Why the Front Squat is Your Best Friend: Part 2

The front squat is so nice, I had to blog about it twice. To get up to speed, check out part one. Here are 3 more reasons to love and adore the all-important front squat.


1. It's The Squat That Can Help Fix Your Squat

Front squats can help both highlight mobility issues that restrict your athletic performance, and take your back squat to a whole new level. While the overhead squat is arguably the best movement assessment tool, front squats don’t require you to hold a bar/dowel overhead, and are therefore more manageable for most athletes. The front squat highlights technical flaws that can hamper ALL other squat movements, and thus functions as a useful diagnostic test to identify the areas of your squat mechanics that need corrective training.

If you’re missing much-needed ankle dorsiflexion, the front squat will let you know. Same goes for tight hamstrings and T-spine mobility. And if your front squats are ugly, chances are your back squats aren’t going to be the belle of the ball.

Luckily for you, improving your strength in the front squat will set a better foundation for your back squats. Think about it: the back squat requires strong quadriceps and a torso that can maintain a strong upright position—both of which are trained with the front squat. Since the bar rests in a forward position in the front squat, greater activation of the quads is required to maintain proper form—and the core muscles are forced to work harder to keep your torso upright (2, 4). Better front squatting leads to better back squatting leads to better athletes. Boom. But if I can’t persuade you, then maybe Dan Green can. When you see a guy front squat over 600 lbs with perfect spinal and hip position, you tend to listen to what he has to say. Here he is getting some reps in....with 573 lbs on the bar (cue shocked gasps).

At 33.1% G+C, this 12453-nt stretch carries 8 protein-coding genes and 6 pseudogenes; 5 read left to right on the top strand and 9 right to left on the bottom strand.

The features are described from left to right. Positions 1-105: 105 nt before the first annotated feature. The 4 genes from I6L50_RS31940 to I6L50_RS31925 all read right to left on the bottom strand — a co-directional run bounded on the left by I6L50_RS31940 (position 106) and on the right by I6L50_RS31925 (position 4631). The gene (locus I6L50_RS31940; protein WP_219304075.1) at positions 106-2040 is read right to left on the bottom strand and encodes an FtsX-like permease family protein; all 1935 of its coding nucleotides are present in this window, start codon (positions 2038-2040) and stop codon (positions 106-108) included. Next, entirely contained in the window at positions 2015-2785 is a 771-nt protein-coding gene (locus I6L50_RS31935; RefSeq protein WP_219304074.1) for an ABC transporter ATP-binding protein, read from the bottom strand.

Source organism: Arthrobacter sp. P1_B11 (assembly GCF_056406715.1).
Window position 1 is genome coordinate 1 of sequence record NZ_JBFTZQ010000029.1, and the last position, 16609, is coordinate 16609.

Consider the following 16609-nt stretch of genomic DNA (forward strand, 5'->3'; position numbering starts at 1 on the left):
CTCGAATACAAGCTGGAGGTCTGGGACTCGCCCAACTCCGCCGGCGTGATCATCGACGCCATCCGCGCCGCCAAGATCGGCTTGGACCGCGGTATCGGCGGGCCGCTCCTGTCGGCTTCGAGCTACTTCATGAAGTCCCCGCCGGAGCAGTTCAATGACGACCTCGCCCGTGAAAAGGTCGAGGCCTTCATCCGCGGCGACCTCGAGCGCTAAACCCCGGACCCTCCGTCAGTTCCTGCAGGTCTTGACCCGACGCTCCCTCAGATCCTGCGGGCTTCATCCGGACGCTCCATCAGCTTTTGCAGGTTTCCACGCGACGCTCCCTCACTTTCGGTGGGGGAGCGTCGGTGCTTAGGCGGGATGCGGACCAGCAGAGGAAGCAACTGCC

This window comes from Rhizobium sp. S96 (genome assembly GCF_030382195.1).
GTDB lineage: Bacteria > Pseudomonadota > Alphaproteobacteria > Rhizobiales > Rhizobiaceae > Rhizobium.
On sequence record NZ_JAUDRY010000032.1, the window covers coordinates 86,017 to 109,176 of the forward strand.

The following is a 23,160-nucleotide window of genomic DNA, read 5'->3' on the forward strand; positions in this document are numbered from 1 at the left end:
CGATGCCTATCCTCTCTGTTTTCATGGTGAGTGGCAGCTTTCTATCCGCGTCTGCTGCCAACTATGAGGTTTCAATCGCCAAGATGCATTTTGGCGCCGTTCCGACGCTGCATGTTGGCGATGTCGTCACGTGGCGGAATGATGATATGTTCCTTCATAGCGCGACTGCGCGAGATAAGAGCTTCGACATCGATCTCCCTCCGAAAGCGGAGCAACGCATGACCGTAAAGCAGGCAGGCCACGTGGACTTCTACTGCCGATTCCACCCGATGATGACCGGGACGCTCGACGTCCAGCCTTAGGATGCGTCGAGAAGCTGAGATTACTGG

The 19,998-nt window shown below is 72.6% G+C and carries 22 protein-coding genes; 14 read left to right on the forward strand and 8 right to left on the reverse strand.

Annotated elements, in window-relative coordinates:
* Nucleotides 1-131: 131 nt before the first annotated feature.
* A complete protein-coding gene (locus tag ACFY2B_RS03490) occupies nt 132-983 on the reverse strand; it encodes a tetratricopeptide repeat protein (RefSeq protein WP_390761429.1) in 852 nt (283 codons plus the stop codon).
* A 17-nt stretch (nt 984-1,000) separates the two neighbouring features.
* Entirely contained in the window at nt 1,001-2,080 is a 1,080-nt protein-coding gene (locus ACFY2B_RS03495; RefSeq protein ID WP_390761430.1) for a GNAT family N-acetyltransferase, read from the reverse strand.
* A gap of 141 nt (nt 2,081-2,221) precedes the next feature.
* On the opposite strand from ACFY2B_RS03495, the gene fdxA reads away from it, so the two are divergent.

2. Front Squats Are Safer

This is NOT to say that back squats are unsafe or injurious—let’s simply look at what the research shows about how front squats affect the body in comparison to back squats.

Studies comparing the kinematics between the two squatting styles show that front squats place less shearing force on the knee and spine, while maintaining the same level of muscular activation (3, 4). This is intriguing information because it shows that we can get a similar training response from squatting, while minimizing any risk to certain areas of common injury in athletes. The front squat can thus be used as an effective tool in retraining proper mechanics with less loading, to ease the relearning process.

The following illustration from Diggin et al demonstrates how the position of the bar in the front squat keeps the bar closer to the athlete’s center of gravity, which reduces the moment arm between both the spine and knees. The back squat requires a natural forward tilt, which, while engaging more musculature, increase the amount of shear stress on the spine and knees.

From Diggin et al, 2011.

From Diggin et al, 2011.

The front squat provides additional safety because, unlike the back squat, heavy attempts at front squats can be missed safely, and without the need for a spotter. An athlete can simply shift their hips backwards, and push or guide the bar down to the floor without any risk to themselves or others. The feeling of getting pinned down by a heavy back squat is a dreadful experience (trust me on this one), and with heavy attempts upwards of three spotters are needed to ensure an athlete’s safety in case he or she gets pinned down. Heavy front squats, on the other hand, will never reach the same loads as the back squat and therefore do not require a spotter, increasing the overall safety of everyone in the gym. This doesn't mean you should allow yourself to get into the habit of missing front squat attempts, but it reassuring to know there is much lower risk of injury associated with the front squat.